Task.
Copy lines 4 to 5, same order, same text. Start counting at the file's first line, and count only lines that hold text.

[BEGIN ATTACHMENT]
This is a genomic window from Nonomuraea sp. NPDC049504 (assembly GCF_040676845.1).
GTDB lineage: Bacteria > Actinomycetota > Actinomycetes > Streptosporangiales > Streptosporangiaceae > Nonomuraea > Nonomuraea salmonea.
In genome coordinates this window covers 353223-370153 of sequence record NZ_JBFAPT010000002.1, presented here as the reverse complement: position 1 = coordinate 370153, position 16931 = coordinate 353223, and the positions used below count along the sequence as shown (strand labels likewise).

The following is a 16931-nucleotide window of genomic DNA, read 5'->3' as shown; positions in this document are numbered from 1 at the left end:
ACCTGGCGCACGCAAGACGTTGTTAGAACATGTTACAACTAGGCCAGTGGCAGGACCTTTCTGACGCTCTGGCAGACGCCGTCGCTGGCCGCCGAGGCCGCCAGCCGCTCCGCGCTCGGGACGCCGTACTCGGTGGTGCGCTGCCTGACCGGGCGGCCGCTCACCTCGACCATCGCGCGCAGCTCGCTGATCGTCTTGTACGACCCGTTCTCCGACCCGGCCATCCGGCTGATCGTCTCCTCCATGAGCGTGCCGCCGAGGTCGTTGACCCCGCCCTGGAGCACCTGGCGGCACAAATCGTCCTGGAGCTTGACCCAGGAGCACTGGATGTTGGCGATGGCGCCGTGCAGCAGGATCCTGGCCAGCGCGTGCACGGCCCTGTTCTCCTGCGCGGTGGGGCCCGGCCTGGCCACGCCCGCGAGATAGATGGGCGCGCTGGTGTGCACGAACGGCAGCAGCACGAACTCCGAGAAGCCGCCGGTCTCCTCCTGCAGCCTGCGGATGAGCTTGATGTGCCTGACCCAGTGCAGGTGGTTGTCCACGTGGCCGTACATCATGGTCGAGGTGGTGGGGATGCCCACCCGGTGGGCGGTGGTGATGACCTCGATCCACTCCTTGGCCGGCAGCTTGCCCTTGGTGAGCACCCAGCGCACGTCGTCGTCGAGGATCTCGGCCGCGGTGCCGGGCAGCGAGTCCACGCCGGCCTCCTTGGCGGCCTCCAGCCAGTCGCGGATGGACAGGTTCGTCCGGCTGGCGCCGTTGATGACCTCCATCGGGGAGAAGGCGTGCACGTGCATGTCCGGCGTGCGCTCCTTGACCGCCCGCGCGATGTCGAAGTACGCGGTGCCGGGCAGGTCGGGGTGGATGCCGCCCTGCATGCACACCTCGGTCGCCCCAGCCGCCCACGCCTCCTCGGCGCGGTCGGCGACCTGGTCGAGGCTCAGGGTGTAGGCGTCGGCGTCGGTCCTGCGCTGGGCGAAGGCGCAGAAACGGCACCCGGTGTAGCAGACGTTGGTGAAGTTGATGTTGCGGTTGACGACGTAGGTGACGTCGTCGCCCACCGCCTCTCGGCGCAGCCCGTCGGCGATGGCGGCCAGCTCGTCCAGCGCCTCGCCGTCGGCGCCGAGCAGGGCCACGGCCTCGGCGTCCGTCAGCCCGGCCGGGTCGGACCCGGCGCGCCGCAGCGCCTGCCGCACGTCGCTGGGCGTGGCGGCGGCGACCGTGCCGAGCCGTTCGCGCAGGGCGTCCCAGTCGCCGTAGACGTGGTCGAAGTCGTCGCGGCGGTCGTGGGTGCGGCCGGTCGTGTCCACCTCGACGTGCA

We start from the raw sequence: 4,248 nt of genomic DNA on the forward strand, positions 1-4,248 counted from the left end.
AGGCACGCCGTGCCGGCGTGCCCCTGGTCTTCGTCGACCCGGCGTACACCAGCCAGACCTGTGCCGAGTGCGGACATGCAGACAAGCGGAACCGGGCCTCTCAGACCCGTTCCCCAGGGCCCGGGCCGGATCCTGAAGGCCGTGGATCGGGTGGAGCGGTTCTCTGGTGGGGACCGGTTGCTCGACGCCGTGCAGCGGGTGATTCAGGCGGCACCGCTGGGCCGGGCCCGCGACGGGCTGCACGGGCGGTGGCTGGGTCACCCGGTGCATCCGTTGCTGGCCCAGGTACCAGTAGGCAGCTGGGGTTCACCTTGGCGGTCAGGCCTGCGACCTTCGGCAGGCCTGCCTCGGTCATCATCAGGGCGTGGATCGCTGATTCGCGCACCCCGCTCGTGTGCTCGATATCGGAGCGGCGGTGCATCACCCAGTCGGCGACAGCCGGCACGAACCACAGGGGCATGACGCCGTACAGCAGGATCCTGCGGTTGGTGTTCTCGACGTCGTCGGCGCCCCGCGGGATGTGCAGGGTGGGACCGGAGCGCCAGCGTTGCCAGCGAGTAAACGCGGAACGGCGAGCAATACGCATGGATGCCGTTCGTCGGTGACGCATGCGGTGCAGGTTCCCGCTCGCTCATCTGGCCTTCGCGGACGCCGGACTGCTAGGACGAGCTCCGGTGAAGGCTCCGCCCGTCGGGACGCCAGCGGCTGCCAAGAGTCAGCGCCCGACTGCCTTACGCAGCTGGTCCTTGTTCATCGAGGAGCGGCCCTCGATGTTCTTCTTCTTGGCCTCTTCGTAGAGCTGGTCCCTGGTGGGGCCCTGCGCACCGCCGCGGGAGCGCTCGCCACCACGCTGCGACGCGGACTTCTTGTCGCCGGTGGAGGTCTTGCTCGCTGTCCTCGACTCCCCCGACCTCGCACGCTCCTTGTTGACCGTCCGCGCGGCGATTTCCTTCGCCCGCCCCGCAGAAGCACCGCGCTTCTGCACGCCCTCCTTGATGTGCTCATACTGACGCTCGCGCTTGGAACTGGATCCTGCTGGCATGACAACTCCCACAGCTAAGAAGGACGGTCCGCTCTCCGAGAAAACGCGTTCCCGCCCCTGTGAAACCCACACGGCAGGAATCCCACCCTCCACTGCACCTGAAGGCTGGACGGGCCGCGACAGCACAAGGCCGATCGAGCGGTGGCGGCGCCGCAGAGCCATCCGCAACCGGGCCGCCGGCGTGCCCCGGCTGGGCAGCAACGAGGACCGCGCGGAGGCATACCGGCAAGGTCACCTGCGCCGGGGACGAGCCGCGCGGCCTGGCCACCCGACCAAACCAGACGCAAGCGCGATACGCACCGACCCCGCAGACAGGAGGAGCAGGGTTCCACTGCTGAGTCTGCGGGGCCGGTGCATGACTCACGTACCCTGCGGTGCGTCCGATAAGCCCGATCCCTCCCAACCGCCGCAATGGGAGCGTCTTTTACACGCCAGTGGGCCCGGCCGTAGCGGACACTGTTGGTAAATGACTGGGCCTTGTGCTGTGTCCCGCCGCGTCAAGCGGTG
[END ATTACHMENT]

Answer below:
The following is a 16931-nucleotide window of genomic DNA, read 5'->3' as shown; positions in this document are numbered from 1 at the left end:
ACCTGGCGCACGCAAGACGTTGTTAGAACATGTTACAACTAGGCCAGTGGCAGGACCTTTCTGACGCTCTGGCAGACGCCGTCGCTGGCCGCCGAGGCCGCCAGCCGCTCCGCGCTCGGGACGCCGTACTCGGTGGTGCGCTGCCTGACCGGGCGGCCGCTCACCTCGACCATCGCGCGCAGCTCGCTGATCGTCTTGTACGACCCGTTCTCCGACCCGGCCATCCGGCTGATCGTCTCCTCCATGAGCGTGCCGCCGAGGTCGTTGACCCCGCCCTGGAGCACCTGGCGGCACAAATCGTCCTGGAGCTTGACCCAGGAGCACTGGATGTTGGCGATGGCGCCGTGCAGCAGGATCCTGGCCAGCGCGTGCACGGCCCTGTTCTCCTGCGCGGTGGGGCCCGGCCTGGCCACGCCCGCGAGATAGATGGGCGCGCTGGTGTGCACGAACGGCAGCAGCACGAACTCCGAGAAGCCGCCGGTCTCCTCCTGCAGCCTGCGGATGAGCTTGATGTGCCTGACCCAGTGCAGGTGGTTGTCCACGTGGCCGTACATCATGGTCGAGGTGGTGGGGATGCCCACCCGGTGGGCGGTGGTGATGACCTCGATCCACTCCTTGGCCGGCAGCTTGCCCTTGGTGAGCACCCAGCGCACGTCGTCGTCGAGGATCTCGGCCGCGGTGCCGGGCAGCGAGTCCACGCCGGCCTCCTTGGCGGCCTCCAGCCAGTCGCGGATGGACAGGTTCGTCCGGCTGGCGCCGTTGATGACCTCCATCGGGGAGAAGGCGTGCACGTGCATGTCCGGCGTGCGCTCCTTGACCGCCCGCGCGATGTCGAAGTACGCGGTGCCGGGCAGGTCGGGGTGGATGCCGCCCTGCATGCACACCTCGGTCGCCCCAGCCGCCCACGCCTCCTCGGCGCGGTCGGCGACCTGGTCGAGGCTCAGGGTGTAGGCGTCGGCGTCGGTCCTGCGCTGGGCGAAGGCGCAGAAACGGCACCCGGTGTAGCAGACGTTGGTGAAGTTGATGTTGCGGTTGACGACGTAGGTGACGTCGTCGCCCACCGCCTCTCGGCGCAGCCCGTCGGCGATGGCGGCCAGCTCGTCCAGCGCCTCGCCGTCGGCGCCGAGCAGGGCCACGGCCTCGGCGTCCGTCAGCCCGGCCGGGTCGGACCCGGCGCGCCGCAGCGCCTGCCGCACGTCGCTGGGCGTGGCGGCGGCGACCGTGCCGAGCCGTTCGCGCAGGGCGTCCCAGTCGCCGTAGACGTGGTCGAAGTCGTCGCGGCGGTCGTGGGTGCGGCCGGTCGTGTCCACCTCGACGTGCA